Malaysian’s don’t want another national car – Dr. M disappointed

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Malaysian Prime Minister Mahathir Mohamad showed disappointment in a blog post after many Malaysians seem to reject his idea of introducing a new national car besides the existing Proton and Perodua brands.

He said he has been informed that “no one wanted to see another national car being developed” as most of the people regarded “it was enough” having Proton, which has been deemed to be a failure.

“Malaysians prefer to buy imported cars, including those from China,” he wrote, noting that “their choice is Japanese cars and those with a lot of money choose German cars.”

Mahathir said he is not suggesting that the new national car project be spearheaded by the government as the private sector is already capable of designing and mass producing cars.

“However, because we have rejected the suggestion of a new national car, we have already closed off all suggestions for the private sector to produce motor cars,” he said, adding that “certainly, the government will not have a government-owned automotive industry.”

At the end, he fell into an angry tone.

“Proton was also sold to foreigners. There is no more national car, no more automotive industry. Workers, engineers, managers are also out of jobs. Everything drops. Malaysia becomes a consumer country, paddy farming country, fishing. It’s alright. This is what we want and this is what we get. Just forget about Vision 2020,” Mahathir noted.

Meanwhile, with China’s Zhejiang Geely Holding Group now as its main strategic investor, Proton has resumed exports to markets in the Middle East, with a shipment of 450 cars destined for the Jordanian city of Aqaba having left Port Klang this week. The cars will be sold to Iraq and other neighbouring countries.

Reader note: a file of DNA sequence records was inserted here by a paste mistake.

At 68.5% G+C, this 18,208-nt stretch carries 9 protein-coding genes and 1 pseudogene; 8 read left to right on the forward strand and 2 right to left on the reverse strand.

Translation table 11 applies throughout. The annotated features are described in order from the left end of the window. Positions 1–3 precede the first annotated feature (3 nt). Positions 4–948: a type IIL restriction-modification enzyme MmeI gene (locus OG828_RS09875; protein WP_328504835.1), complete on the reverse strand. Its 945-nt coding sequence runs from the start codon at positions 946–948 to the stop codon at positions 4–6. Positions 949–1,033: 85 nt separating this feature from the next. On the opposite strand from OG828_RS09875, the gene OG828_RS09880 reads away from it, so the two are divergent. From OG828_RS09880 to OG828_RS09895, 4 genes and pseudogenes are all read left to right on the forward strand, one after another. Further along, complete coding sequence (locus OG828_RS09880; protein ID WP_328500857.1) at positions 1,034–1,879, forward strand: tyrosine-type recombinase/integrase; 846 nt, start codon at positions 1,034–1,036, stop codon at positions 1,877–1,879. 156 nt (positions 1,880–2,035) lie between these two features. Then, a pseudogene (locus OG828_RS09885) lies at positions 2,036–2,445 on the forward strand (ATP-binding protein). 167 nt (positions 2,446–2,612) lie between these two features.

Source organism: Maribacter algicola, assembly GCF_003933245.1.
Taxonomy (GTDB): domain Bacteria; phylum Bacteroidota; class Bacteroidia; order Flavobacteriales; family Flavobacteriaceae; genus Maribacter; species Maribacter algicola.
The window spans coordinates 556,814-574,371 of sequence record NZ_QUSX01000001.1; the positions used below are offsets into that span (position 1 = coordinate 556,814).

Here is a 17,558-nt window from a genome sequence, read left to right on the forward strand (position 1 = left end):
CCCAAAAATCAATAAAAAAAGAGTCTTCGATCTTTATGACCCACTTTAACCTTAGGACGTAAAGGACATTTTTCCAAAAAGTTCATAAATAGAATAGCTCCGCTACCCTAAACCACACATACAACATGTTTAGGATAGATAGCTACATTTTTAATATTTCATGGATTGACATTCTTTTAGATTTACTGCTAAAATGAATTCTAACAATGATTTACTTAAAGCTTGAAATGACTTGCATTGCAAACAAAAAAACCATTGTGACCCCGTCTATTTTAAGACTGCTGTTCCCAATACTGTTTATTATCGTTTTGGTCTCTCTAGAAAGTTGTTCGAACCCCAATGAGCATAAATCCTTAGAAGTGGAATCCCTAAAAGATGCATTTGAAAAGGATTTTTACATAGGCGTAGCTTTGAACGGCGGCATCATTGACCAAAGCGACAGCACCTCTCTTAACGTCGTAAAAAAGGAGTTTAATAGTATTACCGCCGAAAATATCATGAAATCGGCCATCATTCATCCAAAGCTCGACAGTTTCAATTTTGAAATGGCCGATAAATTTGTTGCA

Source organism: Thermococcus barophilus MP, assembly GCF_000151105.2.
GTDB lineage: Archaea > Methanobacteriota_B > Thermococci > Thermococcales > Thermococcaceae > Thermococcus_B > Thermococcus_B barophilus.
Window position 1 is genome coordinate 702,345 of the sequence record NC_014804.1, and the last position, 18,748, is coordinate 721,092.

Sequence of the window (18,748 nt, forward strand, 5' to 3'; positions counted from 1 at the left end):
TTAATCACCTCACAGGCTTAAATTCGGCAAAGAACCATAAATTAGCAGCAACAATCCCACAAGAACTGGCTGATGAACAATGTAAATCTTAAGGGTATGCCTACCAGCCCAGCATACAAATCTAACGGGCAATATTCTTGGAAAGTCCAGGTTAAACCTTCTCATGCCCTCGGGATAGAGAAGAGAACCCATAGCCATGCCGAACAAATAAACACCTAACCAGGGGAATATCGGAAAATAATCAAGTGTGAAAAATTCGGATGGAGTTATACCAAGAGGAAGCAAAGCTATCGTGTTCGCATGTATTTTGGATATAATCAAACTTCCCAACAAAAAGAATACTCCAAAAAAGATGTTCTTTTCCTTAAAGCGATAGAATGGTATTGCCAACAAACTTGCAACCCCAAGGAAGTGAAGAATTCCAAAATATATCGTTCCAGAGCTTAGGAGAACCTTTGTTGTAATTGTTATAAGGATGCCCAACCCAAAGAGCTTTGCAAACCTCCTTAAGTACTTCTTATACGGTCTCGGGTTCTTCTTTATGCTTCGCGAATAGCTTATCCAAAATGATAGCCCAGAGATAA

At the same time, the struggling Malaysian national car company is putting in place the foundations of a recovery for when it begins production of new Geely-based vehicles. As an export target for this year, Proton’s CEO Li Chunrong has set “more than 1,000 vehicles, but this is still not enough.”

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Reading Time: 2 minutes

Malaysian Prime Minister Mahathir Mohamad showed disappointment in a blog post after many Malaysians seem to reject his idea of introducing a new national car besides the existing Proton and Perodua brands.

Reading Time: 2 minutes

Malaysian Prime Minister Mahathir Mohamad showed disappointment in a blog post after many Malaysians seem to reject his idea of introducing a new national car besides the existing Proton and Perodua brands.

He said he has been informed that “no one wanted to see another national car being developed” as most of the people regarded “it was enough” having Proton, which has been deemed to be a failure.

“Malaysians prefer to buy imported cars, including those from China,” he wrote, noting that “their choice is Japanese cars and those with a lot of money choose German cars.”

Mahathir said he is not suggesting that the new national car project be spearheaded by the government as the private sector is already capable of designing and mass producing cars.

“However, because we have rejected the suggestion of a new national car, we have already closed off all suggestions for the private sector to produce motor cars,” he said, adding that “certainly, the government will not have a government-owned automotive industry.”

At the end, he fell into an angry tone.

“Proton was also sold to foreigners. There is no more national car, no more automotive industry. Workers, engineers, managers are also out of jobs. Everything drops. Malaysia becomes a consumer country, paddy farming country, fishing. It’s alright. This is what we want and this is what we get. Just forget about Vision 2020,” Mahathir noted.

Meanwhile, with China’s Zhejiang Geely Holding Group now as its main strategic investor, Proton has resumed exports to markets in the Middle East, with a shipment of 450 cars destined for the Jordanian city of Aqaba having left Port Klang this week. The cars will be sold to Iraq and other neighbouring countries.

At the same time, the struggling Malaysian national car company is putting in place the foundations of a recovery for when it begins production of new Geely-based vehicles. As an export target for this year, Proton’s CEO Li Chunrong has set “more than 1,000 vehicles, but this is still not enough.”

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